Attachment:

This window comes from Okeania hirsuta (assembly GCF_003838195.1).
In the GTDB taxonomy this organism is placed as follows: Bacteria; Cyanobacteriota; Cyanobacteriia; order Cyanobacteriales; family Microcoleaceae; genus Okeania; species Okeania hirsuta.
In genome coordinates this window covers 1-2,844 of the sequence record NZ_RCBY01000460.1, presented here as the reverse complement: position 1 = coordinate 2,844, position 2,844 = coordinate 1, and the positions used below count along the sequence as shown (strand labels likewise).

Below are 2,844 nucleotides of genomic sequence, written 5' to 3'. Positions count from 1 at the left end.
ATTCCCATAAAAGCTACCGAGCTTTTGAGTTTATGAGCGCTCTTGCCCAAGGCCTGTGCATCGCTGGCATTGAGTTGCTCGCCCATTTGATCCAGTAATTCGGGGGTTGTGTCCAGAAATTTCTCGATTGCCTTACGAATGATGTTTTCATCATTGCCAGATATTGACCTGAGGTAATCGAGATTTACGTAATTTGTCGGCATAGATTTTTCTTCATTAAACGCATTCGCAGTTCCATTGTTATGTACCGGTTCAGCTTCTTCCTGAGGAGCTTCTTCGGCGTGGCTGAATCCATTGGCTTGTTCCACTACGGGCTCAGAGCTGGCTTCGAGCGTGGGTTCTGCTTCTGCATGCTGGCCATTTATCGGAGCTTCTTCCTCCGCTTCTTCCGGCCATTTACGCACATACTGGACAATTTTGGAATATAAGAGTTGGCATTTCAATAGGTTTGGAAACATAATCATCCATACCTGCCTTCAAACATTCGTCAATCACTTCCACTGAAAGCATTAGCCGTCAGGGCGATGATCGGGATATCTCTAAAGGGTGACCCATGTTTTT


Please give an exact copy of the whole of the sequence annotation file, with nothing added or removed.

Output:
This window comes from Okeania hirsuta (assembly GCF_003838195.1).
In the GTDB taxonomy this organism is placed as follows: Bacteria; Cyanobacteriota; Cyanobacteriia; order Cyanobacteriales; family Microcoleaceae; genus Okeania; species Okeania hirsuta.
In genome coordinates this window covers 1-2,844 of the sequence record NZ_RCBY01000460.1, presented here as the reverse complement: position 1 = coordinate 2,844, position 2,844 = coordinate 1, and the positions used below count along the sequence as shown (strand labels likewise).

Below are 2,844 nucleotides of genomic sequence, written 5' to 3'. Positions count from 1 at the left end.
ATTCCCATAAAAGCTACCGAGCTTTTGAGTTTATGAGCGCTCTTGCCCAAGGCCTGTGCATCGCTGGCATTGAGTTGCTCGCCCATTTGATCCAGTAATTCGGGGGTTGTGTCCAGAAATTTCTCGATTGCCTTACGAATGATGTTTTCATCATTGCCAGATATTGACCTGAGGTAATCGAGATTTACGTAATTTGTCGGCATAGATTTTTCTTCATTAAACGCATTCGCAGTTCCATTGTTATGTACCGGTTCAGCTTCTTCCTGAGGAGCTTCTTCGGCGTGGCTGAATCCATTGGCTTGTTCCACTACGGGCTCAGAGCTGGCTTCGAGCGTGGGTTCTGCTTCTGCATGCTGGCCATTTATCGGAGCTTCTTCCTCCGCTTCTTCCGGCCATTTACGCACATACTGGACAATTTTGGAATATAAGAGTTGGCATTTCAATAGGTTTGGAAACATAATCATCCATACCTGCCTTCAAACATTCGTCAATCACTTCCACTGAAAGCATTAGCCGTCAGGGCGATGATCGGGATATCTCTAAAGGGTGACCCATGTTTTT